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Discussion Starter · #1 ·
I have never been able to take that great clear non flash photo of my 1/43rd models can anyone out there give us some advice would be much appreciated
Thanks
:confused
 
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Discussion Starter · #5 ·
any thoughts, is camera good enough and what do you think of photo ?

Ciao
:feedback
 

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It seems that your Coolpix 7600 can take some decent macro photos so I think you're set there. I don't think the 7600 lets you adjust the aperture though so you may have trouble getting the whole car in focus.

The first time I tried photographing a 1/43rd diecast was a few months ago so this is new to me too. Never use flash when taking macro shots, it just washes everything out. Instead, use lamp or desk light. Get a nice smooth piece of white paper and curve it between the bottom(say your desk) and a wall to create a smooth transition in the background. Another tip is to use a tripod or set your camera for it's 10 or 2 second auto timer so you don't have any camera shake. Felix(StygianMax) knows more about this anyone so he should be able to help a lot more than I can! In fact, no one does it better.

Here's my try at a 1/43rd :giggle :cheers

 
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Discussion Starter · #7 ·
One other hint, if I may: try do shoot a little further from the model, because the closer you shoot, the less depth of field you get (depth of field, or DOF, in simple words is the amount of distance where everything looks sharp). If you move the camera a little further, you'll have more DOF. Later, in Photoshop or whatever software you may use, you'll be able to crop the photo so that the model fills the whole frame.
:cheers
 

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I would agree with what's been said so far.

Firstly, learn how to disable the flash on your camera - unless you have a good quality flash with a diffuser, it's unlikely to give nice results using it because it reflects and glares off the model. You will also want a tripod to keep the camera absolutely steady- a mini tabletop one would do.

After that, a basic card background (as Justin explained) to get rid of background distractions, and ideally some sort of lighting. If you want to keep it cheap, go outside or in a nice bright room and use natural sunlight. If you are willing to spend more, you can buy a 'light tent'/softbox which the model sits inside. This diffuses the light all around to remove harsh shadows and highlights :cheers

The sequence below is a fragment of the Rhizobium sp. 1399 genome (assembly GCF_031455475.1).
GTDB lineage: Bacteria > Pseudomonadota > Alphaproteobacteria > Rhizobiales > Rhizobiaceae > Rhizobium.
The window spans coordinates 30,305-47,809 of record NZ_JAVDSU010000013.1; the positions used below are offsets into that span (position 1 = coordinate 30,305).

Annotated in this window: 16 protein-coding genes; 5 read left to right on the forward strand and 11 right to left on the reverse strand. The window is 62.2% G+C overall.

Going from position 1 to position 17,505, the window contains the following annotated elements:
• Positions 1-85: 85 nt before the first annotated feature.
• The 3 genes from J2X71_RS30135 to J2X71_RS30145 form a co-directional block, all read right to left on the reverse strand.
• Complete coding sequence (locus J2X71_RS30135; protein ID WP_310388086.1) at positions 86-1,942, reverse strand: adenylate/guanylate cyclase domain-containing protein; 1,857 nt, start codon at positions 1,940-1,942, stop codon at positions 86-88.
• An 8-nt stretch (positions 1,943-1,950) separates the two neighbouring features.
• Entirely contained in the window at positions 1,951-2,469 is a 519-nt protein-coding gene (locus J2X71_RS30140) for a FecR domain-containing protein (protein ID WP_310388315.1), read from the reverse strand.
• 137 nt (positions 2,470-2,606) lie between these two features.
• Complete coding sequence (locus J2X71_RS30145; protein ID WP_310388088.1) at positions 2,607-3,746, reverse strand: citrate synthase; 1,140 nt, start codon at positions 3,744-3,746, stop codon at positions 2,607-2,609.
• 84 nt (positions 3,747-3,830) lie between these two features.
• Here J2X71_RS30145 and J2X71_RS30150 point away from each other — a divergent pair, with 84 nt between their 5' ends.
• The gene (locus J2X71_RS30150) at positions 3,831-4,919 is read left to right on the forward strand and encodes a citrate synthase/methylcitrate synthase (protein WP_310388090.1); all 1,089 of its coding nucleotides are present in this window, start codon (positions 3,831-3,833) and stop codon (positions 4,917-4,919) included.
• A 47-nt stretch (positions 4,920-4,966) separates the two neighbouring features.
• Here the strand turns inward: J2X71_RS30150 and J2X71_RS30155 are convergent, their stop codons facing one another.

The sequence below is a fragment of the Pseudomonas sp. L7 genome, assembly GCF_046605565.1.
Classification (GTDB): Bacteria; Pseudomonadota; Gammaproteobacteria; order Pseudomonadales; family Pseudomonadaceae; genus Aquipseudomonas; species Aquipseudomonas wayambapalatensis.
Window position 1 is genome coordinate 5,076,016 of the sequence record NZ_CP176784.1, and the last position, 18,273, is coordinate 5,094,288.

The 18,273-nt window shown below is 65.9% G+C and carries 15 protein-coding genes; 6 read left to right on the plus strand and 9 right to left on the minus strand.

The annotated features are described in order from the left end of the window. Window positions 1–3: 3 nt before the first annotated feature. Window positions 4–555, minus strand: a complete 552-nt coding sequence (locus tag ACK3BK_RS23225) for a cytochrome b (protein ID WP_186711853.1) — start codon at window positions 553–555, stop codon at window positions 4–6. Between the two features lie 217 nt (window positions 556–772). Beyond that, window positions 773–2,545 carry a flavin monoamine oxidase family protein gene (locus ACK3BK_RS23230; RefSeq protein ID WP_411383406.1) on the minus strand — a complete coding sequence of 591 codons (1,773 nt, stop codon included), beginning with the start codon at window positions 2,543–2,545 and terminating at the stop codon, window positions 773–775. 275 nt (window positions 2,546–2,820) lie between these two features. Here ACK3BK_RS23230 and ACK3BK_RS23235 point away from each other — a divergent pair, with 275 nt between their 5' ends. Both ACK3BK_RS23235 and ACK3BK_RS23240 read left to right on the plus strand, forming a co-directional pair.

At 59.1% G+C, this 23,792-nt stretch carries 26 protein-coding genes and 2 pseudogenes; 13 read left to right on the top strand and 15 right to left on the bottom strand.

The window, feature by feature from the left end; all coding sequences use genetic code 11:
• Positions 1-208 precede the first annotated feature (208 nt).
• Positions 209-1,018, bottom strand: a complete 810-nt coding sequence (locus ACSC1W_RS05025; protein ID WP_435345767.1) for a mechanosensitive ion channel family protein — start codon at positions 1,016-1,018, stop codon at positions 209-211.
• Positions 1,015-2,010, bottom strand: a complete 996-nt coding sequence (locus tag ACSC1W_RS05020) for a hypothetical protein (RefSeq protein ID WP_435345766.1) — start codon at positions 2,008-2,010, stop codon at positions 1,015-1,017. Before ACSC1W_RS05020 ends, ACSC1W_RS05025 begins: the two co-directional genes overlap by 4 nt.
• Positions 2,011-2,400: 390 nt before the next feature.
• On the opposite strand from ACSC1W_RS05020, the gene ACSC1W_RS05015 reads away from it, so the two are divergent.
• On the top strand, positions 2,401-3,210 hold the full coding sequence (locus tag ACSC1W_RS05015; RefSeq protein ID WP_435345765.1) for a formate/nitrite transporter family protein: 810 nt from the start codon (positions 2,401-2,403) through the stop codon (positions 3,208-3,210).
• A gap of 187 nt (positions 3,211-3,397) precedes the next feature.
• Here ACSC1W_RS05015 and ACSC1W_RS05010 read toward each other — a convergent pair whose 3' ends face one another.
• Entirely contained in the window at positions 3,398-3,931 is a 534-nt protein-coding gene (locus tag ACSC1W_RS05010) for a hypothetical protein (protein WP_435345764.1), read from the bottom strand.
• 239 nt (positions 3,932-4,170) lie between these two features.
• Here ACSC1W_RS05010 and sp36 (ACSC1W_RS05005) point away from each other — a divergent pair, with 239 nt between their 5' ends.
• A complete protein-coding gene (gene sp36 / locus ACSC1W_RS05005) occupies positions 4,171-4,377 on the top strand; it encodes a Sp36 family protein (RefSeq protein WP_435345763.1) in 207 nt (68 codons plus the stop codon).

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Hey alfa....sorry for the late reply back to you. Jayfield's is quite right. To get as much of the car in focus from the front to back, you are best off to position your camera further away from the model. Setting the camera on a tripod is ideal to minimize vibration (which results in poorer focus). Use as much optical zoom (no digital) as you can to fill out your viewfinder (LCD screen in your case) to compose your photo. Although the camera specs says you can take pictures as close as 4 cm, you might want to try from a distance of 20 to 35 cm (that's what I typically use for shooting 1/43 models). I think what I would try it to attempt to take the pics at 2x zoom. The more zoom you use, the more light is lost traveling through the lens of the camera (I hope this isn't getting too technical!).

As for lighting, try to go for natural sunlight. Even if it's overcast, that's okay. As long as the light is diffused, then you won't get nasty glare spots off our model's windows and body. Oh, and find a way for force your flash off. They're terrible for diecast photography. :shipwrecked

If you are using artificial lighting, remember to adjust your camera setting to suit. Apparently you can chose between (a) Fine (not sure what that really means :confused , (b) Fluorescent and © Incandescent. Personally, of the different artificial types of lights, I prefer halogen because it mimics sunlight the best.

Here's my set-up with a 1/18 model. For the photo shoot, I would turn off the light aimed at the ceiling and just use the lights on the two "arms" to control the lighting. The set-up is really nothing fancy and is pretty inexpensive. If you look closely, you can see my tripod in front of the model. If you have any questions, feel free to ask. :cheers

 
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Discussion Starter · #12 ·
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The nikon coolpix 7600 is about 6iches long by 4 inches high and not that heavy, great coments by you all and i must thankyou all for you info and more would be much appreciated
regards
alfa156vale46
:cheers
 

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A mini tripod would probably be suitable as long as it wasn't a really cheap one in that case.

My only advice left to give would be to experiment and practice. Different people use different combinations of the various equipment that has been posted, and they can all give good results. If I was you, I would start with getting some card for the background and a tripod - they won't cost much. Then try that setup out under different lighting conditions - natural and artificial :cheers
 
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